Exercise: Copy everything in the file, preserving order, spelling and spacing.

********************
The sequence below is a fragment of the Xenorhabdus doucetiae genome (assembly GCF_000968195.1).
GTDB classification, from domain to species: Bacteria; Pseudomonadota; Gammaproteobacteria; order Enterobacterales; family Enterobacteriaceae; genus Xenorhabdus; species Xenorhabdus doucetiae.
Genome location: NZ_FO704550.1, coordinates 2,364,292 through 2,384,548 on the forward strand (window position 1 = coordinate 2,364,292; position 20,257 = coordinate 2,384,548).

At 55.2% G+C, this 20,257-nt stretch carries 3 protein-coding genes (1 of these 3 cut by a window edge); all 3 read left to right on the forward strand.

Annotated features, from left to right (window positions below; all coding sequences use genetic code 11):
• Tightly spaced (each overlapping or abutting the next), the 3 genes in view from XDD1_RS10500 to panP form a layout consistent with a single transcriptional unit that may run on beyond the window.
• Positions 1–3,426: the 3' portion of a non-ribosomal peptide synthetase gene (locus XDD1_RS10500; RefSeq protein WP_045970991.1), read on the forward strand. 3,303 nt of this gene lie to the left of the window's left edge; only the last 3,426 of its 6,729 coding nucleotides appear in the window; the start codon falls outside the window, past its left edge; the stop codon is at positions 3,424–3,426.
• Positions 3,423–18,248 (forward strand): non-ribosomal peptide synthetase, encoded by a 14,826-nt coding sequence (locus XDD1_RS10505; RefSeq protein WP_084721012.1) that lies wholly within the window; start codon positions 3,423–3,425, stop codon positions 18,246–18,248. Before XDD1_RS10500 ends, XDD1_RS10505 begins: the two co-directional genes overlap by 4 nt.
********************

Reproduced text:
The sequence below is a fragment of the Xenorhabdus doucetiae genome (assembly GCF_000968195.1).
GTDB classification, from domain to species: Bacteria; Pseudomonadota; Gammaproteobacteria; order Enterobacterales; family Enterobacteriaceae; genus Xenorhabdus; species Xenorhabdus doucetiae.
Genome location: NZ_FO704550.1, coordinates 2,364,292 through 2,384,548 on the forward strand (window position 1 = coordinate 2,364,292; position 20,257 = coordinate 2,384,548).

At 55.2% G+C, this 20,257-nt stretch carries 3 protein-coding genes (1 of these 3 cut by a window edge); all 3 read left to right on the forward strand.

Annotated features, from left to right (window positions below; all coding sequences use genetic code 11):
• Tightly spaced (each overlapping or abutting the next), the 3 genes in view from XDD1_RS10500 to panP form a layout consistent with a single transcriptional unit that may run on beyond the window.
• Positions 1–3,426: the 3' portion of a non-ribosomal peptide synthetase gene (locus XDD1_RS10500; RefSeq protein WP_045970991.1), read on the forward strand. 3,303 nt of this gene lie to the left of the window's left edge; only the last 3,426 of its 6,729 coding nucleotides appear in the window; the start codon falls outside the window, past its left edge; the stop codon is at positions 3,424–3,426.
• Positions 3,423–18,248 (forward strand): non-ribosomal peptide synthetase, encoded by a 14,826-nt coding sequence (locus XDD1_RS10505; RefSeq protein WP_084721012.1) that lies wholly within the window; start codon positions 3,423–3,425, stop codon positions 18,246–18,248. Before XDD1_RS10500 ends, XDD1_RS10505 begins: the two co-directional genes overlap by 4 nt.